On every fourth Thursday in April, employees across the country bring their children to work offering a valuable opportunity for these daughters and sons to observe their parents in a different light. April 24th of this year marks the initiative's 21st anniversary where 37 million children and parents and more than 3.5 million workplaces across the country have since participated.
While this day is recognized once a year for most professionals and their children, working mothers who telecommute from home have the opportunity and challenge to experience this on a more day-to-day basis. Carolyn McKecuen, president of the Take Our Daughters and Sons to Work Foundation, notes, "We want the kids, parents, teachers and workplaces to all help students see the value of their education by linking it to the world of work." Excellent mission, and let's add to the discussion all the other things along the path from education to a job that involve our life choices.
Undoubtedly, it's important for children, especially our daughters, to see us in a professional environment because successes can be empowering, positive influences. According to A Woman's Business, we are the reflection they need to grow up to become confident women. But, as most work-from-home mothers would agree, children are sometimes overexposed to our professional personas.
Is this damaging in some way? What happens when every day is Take Our Daughters and Sons to Work Day? The positive message we're sending our kids is that the workforce is adapting to better meet the needs of employees with perks such as flexibility and remote working. But, the snag is that sometimes our children witness the negative aspects of professional life as a telecommuter, such as fatigue from working late into the night, being glued to some device or another at all hours, or maybe stress from attempting to find that elusive "balance."
It's not just Mom or Dad that needs a separation from work -- our kids need it too. If there aren't clear boundaries, they won't learn the right way to work from home, respect our time "on the clock," and internalize at an early age what work/life alignment truly means.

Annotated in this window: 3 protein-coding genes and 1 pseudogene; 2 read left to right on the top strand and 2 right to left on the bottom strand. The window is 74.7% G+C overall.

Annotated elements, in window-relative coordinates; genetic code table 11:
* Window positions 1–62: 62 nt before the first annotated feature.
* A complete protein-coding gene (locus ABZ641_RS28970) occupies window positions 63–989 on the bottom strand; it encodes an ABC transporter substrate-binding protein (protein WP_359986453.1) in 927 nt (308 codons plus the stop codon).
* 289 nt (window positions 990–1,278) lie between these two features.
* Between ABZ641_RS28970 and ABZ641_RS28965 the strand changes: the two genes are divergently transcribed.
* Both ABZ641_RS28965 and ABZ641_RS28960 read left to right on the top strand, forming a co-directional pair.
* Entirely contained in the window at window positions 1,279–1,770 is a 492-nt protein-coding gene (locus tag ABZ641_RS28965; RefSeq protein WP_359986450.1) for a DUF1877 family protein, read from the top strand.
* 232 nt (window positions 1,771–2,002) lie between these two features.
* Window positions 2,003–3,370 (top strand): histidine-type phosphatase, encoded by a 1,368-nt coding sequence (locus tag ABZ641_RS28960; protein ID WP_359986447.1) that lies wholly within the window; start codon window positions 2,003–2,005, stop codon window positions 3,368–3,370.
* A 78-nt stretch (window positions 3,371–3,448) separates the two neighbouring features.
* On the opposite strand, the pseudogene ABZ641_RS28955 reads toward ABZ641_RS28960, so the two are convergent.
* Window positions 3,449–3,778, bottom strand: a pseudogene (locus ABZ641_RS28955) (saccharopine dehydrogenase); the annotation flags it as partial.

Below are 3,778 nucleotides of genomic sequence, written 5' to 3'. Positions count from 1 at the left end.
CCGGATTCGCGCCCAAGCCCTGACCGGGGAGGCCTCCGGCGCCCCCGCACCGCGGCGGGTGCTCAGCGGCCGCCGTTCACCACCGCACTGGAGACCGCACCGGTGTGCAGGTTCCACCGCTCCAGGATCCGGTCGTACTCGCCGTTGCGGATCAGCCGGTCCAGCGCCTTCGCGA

As we empower our kids to learn about the many career choices they have, let's also teach them that perfect balance is an unrealistic expectation. It's not about balance, but rather work/life satisfaction. Finding their dream job goes beyond what they "do" at work every day; it includes involving personal interests, and managing family, finances, and health and wellness. It's about finding work that blends well within our lives and leads to success and fulfillment.
The best way to teach is to model the lesson with a "do as I do" approach, so the first step is addressing your own work/life alignment needs. Mom Corps YOU is an online community for those seeking guidance from expert resources on how to better integrate the personal and professional aspects of our lives. Upcoming events include "Entrepreneurship is a Marathon and a Sprint" on April 17. On April 24, internationally renowned coach and author, Jamee Tenzer, will divulge "The True Secret to Time Management for Working Moms."
I would love to hear how you are planning to celebrate Take Our Daughters and Sons to Work Day whether you work from a traditional or home office. What do you think are the most valuable lessons we can teach them on this day?
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